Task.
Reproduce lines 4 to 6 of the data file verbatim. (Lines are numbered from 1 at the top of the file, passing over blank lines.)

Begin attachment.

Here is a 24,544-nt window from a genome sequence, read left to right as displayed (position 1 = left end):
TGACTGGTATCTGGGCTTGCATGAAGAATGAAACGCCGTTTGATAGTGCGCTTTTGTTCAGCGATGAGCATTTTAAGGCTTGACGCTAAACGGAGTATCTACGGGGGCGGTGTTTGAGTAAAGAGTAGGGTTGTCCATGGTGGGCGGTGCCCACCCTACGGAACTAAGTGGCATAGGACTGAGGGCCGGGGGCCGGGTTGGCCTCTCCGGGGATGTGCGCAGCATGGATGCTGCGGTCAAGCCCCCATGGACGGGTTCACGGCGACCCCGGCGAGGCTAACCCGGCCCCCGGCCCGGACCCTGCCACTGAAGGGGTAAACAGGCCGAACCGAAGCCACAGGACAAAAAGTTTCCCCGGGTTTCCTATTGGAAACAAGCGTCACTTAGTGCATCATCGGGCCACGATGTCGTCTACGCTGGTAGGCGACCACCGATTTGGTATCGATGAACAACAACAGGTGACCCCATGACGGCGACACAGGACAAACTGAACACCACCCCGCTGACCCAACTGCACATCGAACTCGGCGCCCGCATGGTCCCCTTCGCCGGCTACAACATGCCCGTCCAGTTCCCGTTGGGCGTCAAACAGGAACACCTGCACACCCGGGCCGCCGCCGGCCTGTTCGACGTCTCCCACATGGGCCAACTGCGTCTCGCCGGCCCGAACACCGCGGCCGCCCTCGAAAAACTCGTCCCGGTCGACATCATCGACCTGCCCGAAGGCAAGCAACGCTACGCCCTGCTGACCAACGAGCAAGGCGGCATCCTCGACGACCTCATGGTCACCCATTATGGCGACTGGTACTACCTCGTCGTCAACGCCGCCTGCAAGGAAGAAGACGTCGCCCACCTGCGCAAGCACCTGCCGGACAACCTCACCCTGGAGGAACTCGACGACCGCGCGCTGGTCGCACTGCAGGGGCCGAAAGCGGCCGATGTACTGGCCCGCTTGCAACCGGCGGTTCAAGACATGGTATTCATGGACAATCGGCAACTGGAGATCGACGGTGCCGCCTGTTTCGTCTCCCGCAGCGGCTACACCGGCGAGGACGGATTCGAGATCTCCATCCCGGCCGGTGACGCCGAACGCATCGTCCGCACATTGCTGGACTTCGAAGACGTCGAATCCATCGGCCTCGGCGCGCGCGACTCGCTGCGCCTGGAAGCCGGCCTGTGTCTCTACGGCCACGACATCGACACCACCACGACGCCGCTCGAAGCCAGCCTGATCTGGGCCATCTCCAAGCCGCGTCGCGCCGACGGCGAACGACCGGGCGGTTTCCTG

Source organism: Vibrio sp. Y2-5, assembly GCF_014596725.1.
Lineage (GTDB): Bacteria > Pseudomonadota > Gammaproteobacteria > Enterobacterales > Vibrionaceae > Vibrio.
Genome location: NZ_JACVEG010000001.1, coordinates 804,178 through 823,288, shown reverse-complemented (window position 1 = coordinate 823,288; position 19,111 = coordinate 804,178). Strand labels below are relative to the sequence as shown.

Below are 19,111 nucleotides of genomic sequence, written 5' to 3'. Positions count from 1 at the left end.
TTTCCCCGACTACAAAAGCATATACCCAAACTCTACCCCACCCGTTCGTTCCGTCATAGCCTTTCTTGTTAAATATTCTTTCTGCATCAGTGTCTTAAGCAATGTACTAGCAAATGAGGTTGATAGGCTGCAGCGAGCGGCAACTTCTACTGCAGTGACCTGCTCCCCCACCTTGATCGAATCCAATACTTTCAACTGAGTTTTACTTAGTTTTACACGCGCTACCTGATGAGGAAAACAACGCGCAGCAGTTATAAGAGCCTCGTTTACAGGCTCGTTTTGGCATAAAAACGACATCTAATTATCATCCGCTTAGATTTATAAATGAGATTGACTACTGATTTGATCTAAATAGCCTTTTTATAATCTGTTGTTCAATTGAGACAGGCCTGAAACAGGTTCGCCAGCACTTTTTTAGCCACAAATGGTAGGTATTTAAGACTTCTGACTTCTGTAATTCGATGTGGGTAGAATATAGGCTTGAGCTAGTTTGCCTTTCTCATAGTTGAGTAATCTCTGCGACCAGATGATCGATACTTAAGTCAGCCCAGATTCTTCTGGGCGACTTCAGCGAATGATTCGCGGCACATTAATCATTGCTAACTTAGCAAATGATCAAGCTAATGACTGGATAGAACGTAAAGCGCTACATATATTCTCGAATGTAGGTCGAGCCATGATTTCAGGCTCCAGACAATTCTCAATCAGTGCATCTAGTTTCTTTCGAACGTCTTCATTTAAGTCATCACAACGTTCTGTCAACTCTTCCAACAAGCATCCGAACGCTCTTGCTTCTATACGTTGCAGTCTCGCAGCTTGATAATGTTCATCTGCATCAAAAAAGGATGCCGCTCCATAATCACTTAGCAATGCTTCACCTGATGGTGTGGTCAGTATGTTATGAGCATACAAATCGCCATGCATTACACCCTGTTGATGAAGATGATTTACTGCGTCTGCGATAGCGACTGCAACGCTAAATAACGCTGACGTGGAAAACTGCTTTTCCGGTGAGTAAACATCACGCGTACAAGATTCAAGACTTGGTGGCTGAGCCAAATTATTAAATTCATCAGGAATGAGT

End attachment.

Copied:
Lineage (GTDB): Bacteria > Pseudomonadota > Gammaproteobacteria > Enterobacterales > Vibrionaceae > Vibrio.
Genome location: NZ_JACVEG010000001.1, coordinates 804,178 through 823,288, shown reverse-complemented (window position 1 = coordinate 823,288; position 19,111 = coordinate 804,178). Strand labels below are relative to the sequence as shown.

Below are 19,111 nucleotides of genomic sequence, written 5' to 3'. Positions count from 1 at the left end.